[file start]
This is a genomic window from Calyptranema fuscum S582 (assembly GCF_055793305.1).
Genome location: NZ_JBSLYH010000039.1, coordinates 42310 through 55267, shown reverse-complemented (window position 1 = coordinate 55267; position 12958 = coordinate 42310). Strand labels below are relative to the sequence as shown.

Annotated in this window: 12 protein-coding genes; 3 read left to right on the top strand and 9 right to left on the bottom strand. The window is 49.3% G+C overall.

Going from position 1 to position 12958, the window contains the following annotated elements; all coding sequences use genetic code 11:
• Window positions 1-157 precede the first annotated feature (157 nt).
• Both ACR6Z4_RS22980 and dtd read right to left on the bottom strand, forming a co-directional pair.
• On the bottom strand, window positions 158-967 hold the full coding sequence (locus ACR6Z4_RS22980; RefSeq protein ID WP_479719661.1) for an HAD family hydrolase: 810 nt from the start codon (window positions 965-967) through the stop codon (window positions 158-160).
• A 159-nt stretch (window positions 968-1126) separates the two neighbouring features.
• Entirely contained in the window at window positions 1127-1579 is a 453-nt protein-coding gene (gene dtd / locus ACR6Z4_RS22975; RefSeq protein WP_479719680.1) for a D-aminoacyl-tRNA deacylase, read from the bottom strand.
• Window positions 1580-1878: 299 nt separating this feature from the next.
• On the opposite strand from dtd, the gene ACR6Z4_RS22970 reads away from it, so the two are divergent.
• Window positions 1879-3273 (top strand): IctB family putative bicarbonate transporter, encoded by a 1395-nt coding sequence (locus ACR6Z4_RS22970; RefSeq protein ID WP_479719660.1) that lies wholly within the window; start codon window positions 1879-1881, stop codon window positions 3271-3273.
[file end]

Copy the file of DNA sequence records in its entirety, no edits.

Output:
This is a genomic window from Calyptranema fuscum S582 (assembly GCF_055793305.1).
Genome location: NZ_JBSLYH010000039.1, coordinates 42310 through 55267, shown reverse-complemented (window position 1 = coordinate 55267; position 12958 = coordinate 42310). Strand labels below are relative to the sequence as shown.

Annotated in this window: 12 protein-coding genes; 3 read left to right on the top strand and 9 right to left on the bottom strand. The window is 49.3% G+C overall.

Going from position 1 to position 12958, the window contains the following annotated elements; all coding sequences use genetic code 11:
• Window positions 1-157 precede the first annotated feature (157 nt).
• Both ACR6Z4_RS22980 and dtd read right to left on the bottom strand, forming a co-directional pair.
• On the bottom strand, window positions 158-967 hold the full coding sequence (locus ACR6Z4_RS22980; RefSeq protein ID WP_479719661.1) for an HAD family hydrolase: 810 nt from the start codon (window positions 965-967) through the stop codon (window positions 158-160).
• A 159-nt stretch (window positions 968-1126) separates the two neighbouring features.
• Entirely contained in the window at window positions 1127-1579 is a 453-nt protein-coding gene (gene dtd / locus ACR6Z4_RS22975; RefSeq protein WP_479719680.1) for a D-aminoacyl-tRNA deacylase, read from the bottom strand.
• Window positions 1580-1878: 299 nt separating this feature from the next.
• On the opposite strand from dtd, the gene ACR6Z4_RS22970 reads away from it, so the two are divergent.
• Window positions 1879-3273 (top strand): IctB family putative bicarbonate transporter, encoded by a 1395-nt coding sequence (locus ACR6Z4_RS22970; RefSeq protein ID WP_479719660.1) that lies wholly within the window; start codon window positions 1879-1881, stop codon window positions 3271-3273.